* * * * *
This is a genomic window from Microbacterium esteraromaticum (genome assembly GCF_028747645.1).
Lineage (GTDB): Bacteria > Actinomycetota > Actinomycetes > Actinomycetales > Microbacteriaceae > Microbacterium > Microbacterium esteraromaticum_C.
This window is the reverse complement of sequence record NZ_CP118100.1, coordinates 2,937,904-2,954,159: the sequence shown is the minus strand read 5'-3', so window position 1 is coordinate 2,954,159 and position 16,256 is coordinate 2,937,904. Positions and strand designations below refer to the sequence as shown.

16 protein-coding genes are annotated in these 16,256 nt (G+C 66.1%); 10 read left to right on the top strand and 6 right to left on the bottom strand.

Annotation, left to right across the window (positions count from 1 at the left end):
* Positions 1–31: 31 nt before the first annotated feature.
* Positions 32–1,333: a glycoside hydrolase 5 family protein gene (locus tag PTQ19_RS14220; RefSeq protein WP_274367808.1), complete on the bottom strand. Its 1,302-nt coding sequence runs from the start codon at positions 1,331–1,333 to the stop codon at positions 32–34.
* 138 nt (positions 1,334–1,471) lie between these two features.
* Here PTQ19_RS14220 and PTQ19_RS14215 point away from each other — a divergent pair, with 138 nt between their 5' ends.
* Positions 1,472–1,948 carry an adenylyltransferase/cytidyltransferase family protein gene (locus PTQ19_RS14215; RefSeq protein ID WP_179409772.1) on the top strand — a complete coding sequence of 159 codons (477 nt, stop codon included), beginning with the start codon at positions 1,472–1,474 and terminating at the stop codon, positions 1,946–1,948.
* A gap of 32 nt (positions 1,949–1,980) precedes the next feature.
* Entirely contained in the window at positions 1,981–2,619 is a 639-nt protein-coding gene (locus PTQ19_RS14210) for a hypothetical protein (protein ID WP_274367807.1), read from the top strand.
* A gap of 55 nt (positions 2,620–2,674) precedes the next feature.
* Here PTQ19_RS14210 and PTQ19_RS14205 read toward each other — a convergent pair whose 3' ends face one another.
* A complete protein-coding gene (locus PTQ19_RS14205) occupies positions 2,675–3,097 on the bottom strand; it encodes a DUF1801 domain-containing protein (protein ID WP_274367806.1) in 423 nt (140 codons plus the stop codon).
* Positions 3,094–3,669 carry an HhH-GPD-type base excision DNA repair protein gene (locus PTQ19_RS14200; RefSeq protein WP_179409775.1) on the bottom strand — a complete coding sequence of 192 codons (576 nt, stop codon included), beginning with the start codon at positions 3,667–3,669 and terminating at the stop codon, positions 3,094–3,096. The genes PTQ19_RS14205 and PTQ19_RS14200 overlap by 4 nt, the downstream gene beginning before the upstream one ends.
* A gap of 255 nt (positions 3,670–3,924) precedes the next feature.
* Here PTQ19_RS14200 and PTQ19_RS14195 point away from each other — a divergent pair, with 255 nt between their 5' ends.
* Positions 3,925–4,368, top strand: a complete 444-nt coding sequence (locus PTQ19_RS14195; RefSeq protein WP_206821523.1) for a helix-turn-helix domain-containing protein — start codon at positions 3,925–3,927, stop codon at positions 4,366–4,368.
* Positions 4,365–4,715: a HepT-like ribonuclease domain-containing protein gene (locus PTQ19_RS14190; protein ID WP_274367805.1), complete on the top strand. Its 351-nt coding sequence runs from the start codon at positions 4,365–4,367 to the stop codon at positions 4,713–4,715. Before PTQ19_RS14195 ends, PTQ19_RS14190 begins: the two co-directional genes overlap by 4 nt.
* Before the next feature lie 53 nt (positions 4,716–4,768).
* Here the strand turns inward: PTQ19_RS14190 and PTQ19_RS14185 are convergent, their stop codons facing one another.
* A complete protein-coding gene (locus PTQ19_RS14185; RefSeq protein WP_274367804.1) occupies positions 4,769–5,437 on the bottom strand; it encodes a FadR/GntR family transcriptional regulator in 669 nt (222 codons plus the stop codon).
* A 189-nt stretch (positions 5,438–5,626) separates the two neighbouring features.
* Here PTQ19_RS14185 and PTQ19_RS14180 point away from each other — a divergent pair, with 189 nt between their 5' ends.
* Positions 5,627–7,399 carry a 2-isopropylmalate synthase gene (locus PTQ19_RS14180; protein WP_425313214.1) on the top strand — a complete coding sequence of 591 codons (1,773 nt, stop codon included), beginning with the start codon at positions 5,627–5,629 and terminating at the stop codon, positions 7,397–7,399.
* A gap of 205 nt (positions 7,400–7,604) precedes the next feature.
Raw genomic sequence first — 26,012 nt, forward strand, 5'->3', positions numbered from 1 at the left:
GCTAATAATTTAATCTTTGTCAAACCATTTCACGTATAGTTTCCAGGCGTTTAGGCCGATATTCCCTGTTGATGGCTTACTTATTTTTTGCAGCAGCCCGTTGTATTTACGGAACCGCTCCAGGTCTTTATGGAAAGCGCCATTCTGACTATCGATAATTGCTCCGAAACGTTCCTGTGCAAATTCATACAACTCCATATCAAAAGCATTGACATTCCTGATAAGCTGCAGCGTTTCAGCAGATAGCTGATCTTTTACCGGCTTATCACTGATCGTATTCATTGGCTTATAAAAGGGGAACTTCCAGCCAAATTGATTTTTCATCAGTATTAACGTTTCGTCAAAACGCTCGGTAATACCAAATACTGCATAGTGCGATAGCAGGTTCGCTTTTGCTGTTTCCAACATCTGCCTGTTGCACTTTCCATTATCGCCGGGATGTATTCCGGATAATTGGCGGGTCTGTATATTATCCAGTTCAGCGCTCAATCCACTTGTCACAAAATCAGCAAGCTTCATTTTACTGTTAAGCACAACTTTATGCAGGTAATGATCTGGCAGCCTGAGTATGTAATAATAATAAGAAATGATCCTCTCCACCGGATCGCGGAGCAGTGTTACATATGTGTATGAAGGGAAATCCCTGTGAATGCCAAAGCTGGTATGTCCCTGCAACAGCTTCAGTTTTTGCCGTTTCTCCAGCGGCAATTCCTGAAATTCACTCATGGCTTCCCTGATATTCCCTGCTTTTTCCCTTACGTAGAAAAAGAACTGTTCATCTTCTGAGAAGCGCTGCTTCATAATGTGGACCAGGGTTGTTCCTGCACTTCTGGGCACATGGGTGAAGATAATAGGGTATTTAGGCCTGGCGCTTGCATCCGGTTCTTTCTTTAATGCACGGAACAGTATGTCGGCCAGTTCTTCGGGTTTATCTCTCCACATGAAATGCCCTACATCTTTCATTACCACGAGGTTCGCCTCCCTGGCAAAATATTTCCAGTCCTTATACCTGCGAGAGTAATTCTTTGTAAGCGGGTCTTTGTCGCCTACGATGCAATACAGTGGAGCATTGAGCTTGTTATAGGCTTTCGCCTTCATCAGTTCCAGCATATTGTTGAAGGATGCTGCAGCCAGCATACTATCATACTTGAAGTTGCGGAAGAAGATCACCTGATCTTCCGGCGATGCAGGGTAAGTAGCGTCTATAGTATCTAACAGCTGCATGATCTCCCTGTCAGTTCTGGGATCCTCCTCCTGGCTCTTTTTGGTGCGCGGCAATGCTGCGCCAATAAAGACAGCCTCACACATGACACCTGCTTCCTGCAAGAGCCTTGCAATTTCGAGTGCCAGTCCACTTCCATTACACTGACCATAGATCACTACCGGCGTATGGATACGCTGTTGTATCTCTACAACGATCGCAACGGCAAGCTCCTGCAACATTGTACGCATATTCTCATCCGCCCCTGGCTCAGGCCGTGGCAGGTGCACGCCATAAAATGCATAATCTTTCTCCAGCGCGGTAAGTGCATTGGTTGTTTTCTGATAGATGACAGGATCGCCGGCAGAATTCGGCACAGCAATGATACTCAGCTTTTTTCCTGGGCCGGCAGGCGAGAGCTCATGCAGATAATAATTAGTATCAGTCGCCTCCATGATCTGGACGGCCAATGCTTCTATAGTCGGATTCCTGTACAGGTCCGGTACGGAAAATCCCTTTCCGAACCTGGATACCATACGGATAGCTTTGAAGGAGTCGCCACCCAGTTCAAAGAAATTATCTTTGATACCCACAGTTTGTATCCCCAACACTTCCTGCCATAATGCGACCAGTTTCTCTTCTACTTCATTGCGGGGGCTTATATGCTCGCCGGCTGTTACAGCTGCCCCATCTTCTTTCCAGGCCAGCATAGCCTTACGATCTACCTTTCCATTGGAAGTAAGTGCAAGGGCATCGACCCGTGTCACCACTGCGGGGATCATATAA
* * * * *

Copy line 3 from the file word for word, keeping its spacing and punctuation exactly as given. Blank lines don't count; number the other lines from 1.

This window is the reverse complement of sequence record NZ_CP118100.1, coordinates 2,937,904-2,954,159: the sequence shown is the minus strand read 5'-3', so window position 1 is coordinate 2,954,159 and position 16,256 is coordinate 2,937,904. Positions and strand designations below refer to the sequence as shown.